Wednesday, October 6, 2010


Happy Feet.
Happy Feet.
Happy Feet.

It all seemed so natural, so rudimentary, so everyday.

It was so simple, so easy to surmise the premise, so effortless to outline the details.

It was all so normal.

This was Happy Feet for about 70 minutes. Just another day at the kids' shop. I threw it atop the massive pile of swell animated critter films that help us teach our kids tolerance.

And then BLAMMO!  Suddenly the rock below my feet can't be trusted. Where's my footing? What am I standing on? The world twisted itself into a sincerely confounding shred of surreally undefinable existence.

Just like that I've become a man without a past, because all my preconceptions of the reality I've been dwelling in are being ruthlessly torn asunder. Asunder!!


Now!  A subtle little memory arises. A warning from the past.

Long ago my brother had foretold of such third act devastation from the Feet. He was unable to articulate it, only managing to blurt out some strange doctrine.  He recklessly cajoled that the film was some form of Jedi Communism. Yes, yes, he knew about this. He had witnessed it before. He came out of it alive. We can too. We can too. We can live through this dammit!

When the curtain finally, mercifully fell, all that was left in me was laughter. My brother saw something evil in Happy Feet's manipulated plot that was vitriolly against the very core of our souldom.   I, for one, found the subversive denouement as something so jarring that I couldn't help but appreciate it.  And so my response was laughter.  I could do nothing more.  There is no other response to the strangeness of life.

Happy Feet!  Well done you little devil, you.


Last night, as a seasonal treat, I destined myself to undertake a watching of all The Simpsons Treehouse of Horror episodes.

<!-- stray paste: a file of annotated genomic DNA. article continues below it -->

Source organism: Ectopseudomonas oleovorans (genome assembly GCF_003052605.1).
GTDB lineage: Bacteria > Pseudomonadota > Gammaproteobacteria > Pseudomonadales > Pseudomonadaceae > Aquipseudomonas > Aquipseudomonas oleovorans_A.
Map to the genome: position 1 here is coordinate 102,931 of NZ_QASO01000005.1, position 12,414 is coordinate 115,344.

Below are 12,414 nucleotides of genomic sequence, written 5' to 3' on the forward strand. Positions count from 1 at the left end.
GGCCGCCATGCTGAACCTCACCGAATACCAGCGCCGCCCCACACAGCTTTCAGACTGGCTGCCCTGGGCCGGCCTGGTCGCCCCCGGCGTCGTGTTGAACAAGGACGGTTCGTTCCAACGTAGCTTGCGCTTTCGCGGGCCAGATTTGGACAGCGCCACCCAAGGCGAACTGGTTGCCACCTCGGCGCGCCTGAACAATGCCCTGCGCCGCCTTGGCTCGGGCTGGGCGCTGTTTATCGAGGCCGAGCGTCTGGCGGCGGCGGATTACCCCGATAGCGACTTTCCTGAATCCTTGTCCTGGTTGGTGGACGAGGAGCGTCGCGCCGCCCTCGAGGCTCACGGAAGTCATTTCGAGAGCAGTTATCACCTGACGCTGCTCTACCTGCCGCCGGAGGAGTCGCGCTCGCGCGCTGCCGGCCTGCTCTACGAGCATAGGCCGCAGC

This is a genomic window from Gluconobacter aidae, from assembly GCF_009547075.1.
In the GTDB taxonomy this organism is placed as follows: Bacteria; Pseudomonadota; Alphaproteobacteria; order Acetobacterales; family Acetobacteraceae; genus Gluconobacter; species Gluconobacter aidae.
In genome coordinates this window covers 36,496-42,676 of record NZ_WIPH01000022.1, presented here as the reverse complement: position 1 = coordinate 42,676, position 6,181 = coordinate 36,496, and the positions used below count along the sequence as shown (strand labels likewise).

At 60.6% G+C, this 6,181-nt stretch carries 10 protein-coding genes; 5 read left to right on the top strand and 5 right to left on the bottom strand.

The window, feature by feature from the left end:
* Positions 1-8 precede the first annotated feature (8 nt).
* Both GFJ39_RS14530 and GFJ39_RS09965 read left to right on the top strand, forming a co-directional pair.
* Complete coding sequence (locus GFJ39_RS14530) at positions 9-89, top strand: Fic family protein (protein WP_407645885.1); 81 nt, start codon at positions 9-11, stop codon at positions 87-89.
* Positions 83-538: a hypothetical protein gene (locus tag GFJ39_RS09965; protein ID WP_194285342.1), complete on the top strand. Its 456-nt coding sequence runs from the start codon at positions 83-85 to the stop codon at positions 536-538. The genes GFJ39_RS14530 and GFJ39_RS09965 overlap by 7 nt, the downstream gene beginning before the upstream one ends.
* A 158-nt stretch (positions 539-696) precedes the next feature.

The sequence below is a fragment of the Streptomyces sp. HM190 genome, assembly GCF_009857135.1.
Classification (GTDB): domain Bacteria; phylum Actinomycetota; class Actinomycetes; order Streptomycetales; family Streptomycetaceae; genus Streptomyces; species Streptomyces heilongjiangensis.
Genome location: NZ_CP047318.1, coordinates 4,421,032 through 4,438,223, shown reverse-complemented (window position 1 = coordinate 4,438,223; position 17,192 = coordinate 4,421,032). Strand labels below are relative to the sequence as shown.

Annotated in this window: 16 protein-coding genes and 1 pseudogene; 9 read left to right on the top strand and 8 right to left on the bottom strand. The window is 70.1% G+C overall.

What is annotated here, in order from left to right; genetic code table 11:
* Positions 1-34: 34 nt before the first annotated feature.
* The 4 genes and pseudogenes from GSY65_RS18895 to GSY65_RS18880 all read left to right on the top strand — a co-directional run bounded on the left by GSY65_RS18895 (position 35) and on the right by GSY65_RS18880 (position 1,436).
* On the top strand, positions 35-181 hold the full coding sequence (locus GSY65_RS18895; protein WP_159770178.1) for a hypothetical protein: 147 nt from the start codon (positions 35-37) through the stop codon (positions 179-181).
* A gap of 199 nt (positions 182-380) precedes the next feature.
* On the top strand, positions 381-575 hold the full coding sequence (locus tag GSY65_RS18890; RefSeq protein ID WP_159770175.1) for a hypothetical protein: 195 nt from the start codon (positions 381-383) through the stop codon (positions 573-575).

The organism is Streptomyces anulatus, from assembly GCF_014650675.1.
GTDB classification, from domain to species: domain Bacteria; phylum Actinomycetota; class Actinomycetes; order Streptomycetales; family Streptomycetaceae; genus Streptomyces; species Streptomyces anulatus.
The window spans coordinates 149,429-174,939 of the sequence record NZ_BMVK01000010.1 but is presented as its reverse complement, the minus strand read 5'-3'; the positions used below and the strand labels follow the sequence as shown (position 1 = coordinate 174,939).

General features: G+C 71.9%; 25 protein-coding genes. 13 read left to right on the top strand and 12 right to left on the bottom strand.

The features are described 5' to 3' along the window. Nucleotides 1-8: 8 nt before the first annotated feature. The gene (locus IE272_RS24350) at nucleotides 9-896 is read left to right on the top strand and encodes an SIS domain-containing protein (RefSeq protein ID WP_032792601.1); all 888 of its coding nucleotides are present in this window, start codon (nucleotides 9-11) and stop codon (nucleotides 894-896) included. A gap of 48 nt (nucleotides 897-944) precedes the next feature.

As I watched the Simpson quintet get levitated up into a spaceship, my thoughts became far too serious.  Far too serious, indeed.

Certain thoughts drove my brains to contemplate The Matrix, and the ominous words of Morpheus as he tells Neo that they have a policy of not 'unplugging' people after they pass a certain age.  Our feeble minds get so accustomed to our way o' life that gamechanging realities don't help us, they break us. The age-ed mind can only bend so far.

It's not that the spoon can't be bent, it's that our brains can't handle such bendation.


Gamechanger: that which completely alters how you view and function in the world. An event/reality that comes to be known in a sudden way so that one's conception of existence significantly metamorphs.

Sidenote: Three cheers for Animorphs!


The first time I was introduced to the concept of 'the Gamechanger' was in the preceding weeks to the Season 3 finale of Lost

The teasers kept shouting at me, "EVERYTHING IS ABOUT TO CHANGE!"

I miss Lost.  I miss that relationship.  Boy was that a humpty-dumpty of an ending.
My heart hasn't been the same since.


I tried to think of any gamechangers in my life.

Being raised in a Christian household all my days, it would be a bit disingenuous to say that my acceptance of God's gift was a gamechanger. Giving my life to Jesus Christ is a lifesaver, no doubt, but since I never avidly lived under another banner of reality, I can't say it resculpted my life palette.

What does seem valid is the 911 attacks.  That changed America's sense of supremacy and invincibility.

For Slovenians, I would imagine the disintegration of Yugoslavia would count.

But both of those aren't as cool as the Alien Card.

Aliens seem like the biggest gamechanger possible (aside from the coming of Jesus -- Come Now, Lord!).

And the best thing about gamechangers is you can never predict quite how they'll change the game.

Just look at how wrong Dustin Hoffman's Dr. Norman Goodman's predictions were in the Michael Crichton adaptation of Sphere.  He was ill prepared for that gamechanger, I say, I say.


ill prepared.


  1. Dear Sir,

    What is a humpty-dumpty ending? Is it as literal as I'm assuming (ie couldn't put all the pieces together again?)

  2. More in the sense of what it did to my loyalty...

    I liked it very much the night of its airing, but since then... The void fills all.